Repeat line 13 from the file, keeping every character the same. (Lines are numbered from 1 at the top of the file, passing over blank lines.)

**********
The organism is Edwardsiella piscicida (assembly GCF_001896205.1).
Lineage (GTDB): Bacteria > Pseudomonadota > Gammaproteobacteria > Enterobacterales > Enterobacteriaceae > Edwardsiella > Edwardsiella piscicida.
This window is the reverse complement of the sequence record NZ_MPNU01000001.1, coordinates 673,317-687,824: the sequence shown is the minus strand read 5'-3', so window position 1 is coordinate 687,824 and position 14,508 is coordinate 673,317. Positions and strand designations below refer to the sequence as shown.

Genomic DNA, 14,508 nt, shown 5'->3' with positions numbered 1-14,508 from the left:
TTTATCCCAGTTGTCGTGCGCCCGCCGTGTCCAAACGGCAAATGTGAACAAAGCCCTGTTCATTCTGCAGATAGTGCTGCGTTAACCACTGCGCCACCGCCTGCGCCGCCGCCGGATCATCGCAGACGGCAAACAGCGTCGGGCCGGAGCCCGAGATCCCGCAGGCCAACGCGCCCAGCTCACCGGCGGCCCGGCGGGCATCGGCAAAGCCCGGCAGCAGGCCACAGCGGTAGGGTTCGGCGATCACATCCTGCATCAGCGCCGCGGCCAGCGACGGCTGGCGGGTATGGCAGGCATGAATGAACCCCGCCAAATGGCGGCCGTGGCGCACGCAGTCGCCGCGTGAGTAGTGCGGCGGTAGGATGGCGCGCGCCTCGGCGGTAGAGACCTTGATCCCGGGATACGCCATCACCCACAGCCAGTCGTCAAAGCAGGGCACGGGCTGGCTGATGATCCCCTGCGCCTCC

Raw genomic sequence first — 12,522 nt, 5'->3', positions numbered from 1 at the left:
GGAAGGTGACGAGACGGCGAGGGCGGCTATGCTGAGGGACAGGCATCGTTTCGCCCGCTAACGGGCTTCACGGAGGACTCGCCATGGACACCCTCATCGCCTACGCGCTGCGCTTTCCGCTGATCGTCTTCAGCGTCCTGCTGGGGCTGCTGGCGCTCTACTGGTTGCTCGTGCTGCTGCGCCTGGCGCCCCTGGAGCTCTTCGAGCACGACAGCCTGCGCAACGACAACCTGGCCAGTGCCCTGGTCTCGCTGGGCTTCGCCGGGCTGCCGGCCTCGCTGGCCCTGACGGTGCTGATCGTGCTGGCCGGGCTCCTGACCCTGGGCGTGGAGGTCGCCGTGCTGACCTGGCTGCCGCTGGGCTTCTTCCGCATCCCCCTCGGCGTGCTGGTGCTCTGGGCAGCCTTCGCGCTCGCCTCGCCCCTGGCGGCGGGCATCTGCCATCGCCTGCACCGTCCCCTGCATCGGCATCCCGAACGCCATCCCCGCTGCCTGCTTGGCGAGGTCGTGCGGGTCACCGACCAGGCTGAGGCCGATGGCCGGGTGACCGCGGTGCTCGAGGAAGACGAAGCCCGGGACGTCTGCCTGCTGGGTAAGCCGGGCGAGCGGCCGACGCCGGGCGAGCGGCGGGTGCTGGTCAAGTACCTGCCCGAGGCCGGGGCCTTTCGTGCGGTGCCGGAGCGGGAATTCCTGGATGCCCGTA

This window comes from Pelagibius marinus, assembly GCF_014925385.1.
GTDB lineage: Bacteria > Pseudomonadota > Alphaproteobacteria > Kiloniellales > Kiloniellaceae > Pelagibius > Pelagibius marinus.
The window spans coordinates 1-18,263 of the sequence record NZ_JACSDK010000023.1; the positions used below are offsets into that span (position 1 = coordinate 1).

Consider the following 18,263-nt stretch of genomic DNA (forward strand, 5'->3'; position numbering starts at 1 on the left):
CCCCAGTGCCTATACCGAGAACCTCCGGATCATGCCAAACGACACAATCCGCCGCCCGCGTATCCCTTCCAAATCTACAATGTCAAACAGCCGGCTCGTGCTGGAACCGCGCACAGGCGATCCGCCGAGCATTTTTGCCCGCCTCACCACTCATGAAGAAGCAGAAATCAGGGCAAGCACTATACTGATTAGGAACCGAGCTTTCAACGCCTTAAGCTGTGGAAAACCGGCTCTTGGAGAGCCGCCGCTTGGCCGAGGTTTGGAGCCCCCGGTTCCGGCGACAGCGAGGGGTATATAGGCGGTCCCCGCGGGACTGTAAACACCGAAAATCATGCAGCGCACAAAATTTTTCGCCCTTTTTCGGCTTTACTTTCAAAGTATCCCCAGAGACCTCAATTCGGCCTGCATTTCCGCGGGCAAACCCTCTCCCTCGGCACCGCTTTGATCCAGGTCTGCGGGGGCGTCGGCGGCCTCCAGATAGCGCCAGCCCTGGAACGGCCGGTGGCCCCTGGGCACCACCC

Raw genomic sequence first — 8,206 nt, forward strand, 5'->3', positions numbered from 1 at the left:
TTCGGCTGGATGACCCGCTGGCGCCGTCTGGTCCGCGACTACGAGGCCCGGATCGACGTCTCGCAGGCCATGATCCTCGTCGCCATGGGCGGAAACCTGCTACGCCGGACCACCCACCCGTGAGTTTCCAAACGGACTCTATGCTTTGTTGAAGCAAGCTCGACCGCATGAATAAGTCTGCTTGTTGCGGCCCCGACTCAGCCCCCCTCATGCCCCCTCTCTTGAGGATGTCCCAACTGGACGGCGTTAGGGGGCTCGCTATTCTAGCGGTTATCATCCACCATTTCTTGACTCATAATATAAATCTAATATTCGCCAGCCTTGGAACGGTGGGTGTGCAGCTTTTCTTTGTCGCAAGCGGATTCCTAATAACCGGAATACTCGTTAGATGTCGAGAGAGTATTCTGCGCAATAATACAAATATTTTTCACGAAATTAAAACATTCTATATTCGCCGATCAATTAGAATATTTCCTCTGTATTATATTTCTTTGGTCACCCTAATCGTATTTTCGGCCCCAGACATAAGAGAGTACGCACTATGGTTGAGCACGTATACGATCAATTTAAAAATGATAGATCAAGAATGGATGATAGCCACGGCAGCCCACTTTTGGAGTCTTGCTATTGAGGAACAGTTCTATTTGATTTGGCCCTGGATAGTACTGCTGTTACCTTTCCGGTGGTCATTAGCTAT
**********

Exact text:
Raw genomic sequence first — 8,206 nt, forward strand, 5'->3', positions numbered from 1 at the left: